Vintage plane lures a prince
Prince William channelled Biggles yesterday, climbing into the cockpit of a World War I Sopwith Pup during a tour of the Omaka Heritage Aviation Centre in Marlborough.
William and Kate were shown around the centre by director Sir Peter Jackson.
After getting into the vintage biplane, the prince turned and smiled and said: "Perfect, fine by me, start 'er up."
Kate laughed as William struggled to manoeuvre his long legs into the biplane's cockpit.
He asked if it worked, while Kate peered in.
"It's fantastic," he said.
However, he declined to put on a vintage pilot's helmet and goggles, despite urges to do so from the media.
"No, no, no," he said.
"A step too far?" Prime Minister John Key said.
"It might well be," William replied.
He remained in the cockpit for several minutes while the intricacies of the aircraft were explained to him by New Zealand Aviation Museum Trust trustee Graham Orphan, who led the royals through the tour.
William had moments of self doubt as he tried to get out of the Sopwith Pup, which had wires running in every direction between the wings.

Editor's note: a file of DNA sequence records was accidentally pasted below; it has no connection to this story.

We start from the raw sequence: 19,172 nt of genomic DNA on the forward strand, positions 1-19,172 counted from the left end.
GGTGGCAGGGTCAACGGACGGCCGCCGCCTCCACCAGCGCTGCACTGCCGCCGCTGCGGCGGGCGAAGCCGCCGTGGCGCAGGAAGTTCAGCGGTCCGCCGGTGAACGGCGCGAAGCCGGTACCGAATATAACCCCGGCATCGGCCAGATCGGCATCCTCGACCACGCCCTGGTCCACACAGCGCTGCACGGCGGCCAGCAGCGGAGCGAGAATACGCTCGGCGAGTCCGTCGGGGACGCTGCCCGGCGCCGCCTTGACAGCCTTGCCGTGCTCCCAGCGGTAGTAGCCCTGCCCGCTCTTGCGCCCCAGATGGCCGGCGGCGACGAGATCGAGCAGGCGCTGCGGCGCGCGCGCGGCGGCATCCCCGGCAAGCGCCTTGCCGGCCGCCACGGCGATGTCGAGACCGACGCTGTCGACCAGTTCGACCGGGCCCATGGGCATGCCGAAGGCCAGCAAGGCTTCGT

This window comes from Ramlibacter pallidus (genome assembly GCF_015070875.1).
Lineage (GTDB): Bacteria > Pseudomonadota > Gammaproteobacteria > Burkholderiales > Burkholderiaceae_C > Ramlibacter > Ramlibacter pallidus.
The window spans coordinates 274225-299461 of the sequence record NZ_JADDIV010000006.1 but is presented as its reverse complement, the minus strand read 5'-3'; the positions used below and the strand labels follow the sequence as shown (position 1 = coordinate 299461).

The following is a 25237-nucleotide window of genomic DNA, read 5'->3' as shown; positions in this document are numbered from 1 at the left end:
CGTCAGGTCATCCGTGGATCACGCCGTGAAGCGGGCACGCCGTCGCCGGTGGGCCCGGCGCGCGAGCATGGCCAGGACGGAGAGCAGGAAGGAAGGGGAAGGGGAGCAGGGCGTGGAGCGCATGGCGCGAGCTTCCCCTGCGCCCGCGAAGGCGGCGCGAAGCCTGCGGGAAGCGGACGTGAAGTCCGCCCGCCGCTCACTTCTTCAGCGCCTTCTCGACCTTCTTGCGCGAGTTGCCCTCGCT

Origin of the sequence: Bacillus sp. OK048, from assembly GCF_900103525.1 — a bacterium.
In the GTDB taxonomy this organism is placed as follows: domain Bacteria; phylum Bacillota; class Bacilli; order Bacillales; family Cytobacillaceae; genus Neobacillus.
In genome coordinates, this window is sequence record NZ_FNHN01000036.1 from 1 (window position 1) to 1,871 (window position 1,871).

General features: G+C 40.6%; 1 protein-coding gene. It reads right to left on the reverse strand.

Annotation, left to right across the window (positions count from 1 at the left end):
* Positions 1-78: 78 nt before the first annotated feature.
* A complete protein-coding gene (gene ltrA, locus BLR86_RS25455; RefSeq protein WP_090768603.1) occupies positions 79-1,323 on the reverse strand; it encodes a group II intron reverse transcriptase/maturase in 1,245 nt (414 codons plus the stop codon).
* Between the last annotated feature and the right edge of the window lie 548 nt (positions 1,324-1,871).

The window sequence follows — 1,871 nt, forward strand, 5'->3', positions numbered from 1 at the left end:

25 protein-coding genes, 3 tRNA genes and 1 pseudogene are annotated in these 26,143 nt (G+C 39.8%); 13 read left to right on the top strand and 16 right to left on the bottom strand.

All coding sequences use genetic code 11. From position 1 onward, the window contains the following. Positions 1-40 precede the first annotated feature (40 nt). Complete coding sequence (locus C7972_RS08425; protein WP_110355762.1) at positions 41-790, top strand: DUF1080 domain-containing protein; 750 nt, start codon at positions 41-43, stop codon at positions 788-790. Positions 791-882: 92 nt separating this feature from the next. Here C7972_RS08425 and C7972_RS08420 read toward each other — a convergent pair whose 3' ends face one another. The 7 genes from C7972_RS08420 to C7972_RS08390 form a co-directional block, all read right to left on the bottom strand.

"Oh dear, there's no dignified way of doing this, is there?" he said.
"Let's see if I can get out without smacking my head".
The royal couple also stepped inside an Avro Anson plane from WWII, complete with a gun turret.
Owners Bill and Robyn Reid said it took 10 years to restore the plane - believed to be the only one of its type remaining.
William sat at the controls for some time, amazed with the cockpit controls, all painstakingly restored.
The royal couple were also shown the exhibition of the famous Red Baron's last flight when he was shot down in 1918 - after shooting down a record 80 Allied planes.
Jackson explained that Australian troops were first on the scene and they proceeded to strip the plane for mementos.
It was a fact that brought a chortle from the prince.
He wondered where the paraphernalia was now.
After the tour, William told Sir Peter, "It was very, very good".
"Thank you so much," Kate said.
About the weather, she said, "It reminds us of home."
Then they were whisked away, waving to the crowd from an open car window.
Jackson, a benefactor of the Omaka Aviation Heritage Centre trust who owns the majority of the exhibits in the museum, said it was great to have the couple visit.
"It was nice, very, very nice," Jackson said.
In the couple's final moments of their visit to the centre, Jackson and William could be heard joking about flying in New Zealand.
"I don't know what the paperwork is," Jackson said to the Duke.
The Windsor Star reports : Prince William 'flies' First World War plan in New Zealand
The Marlborough Express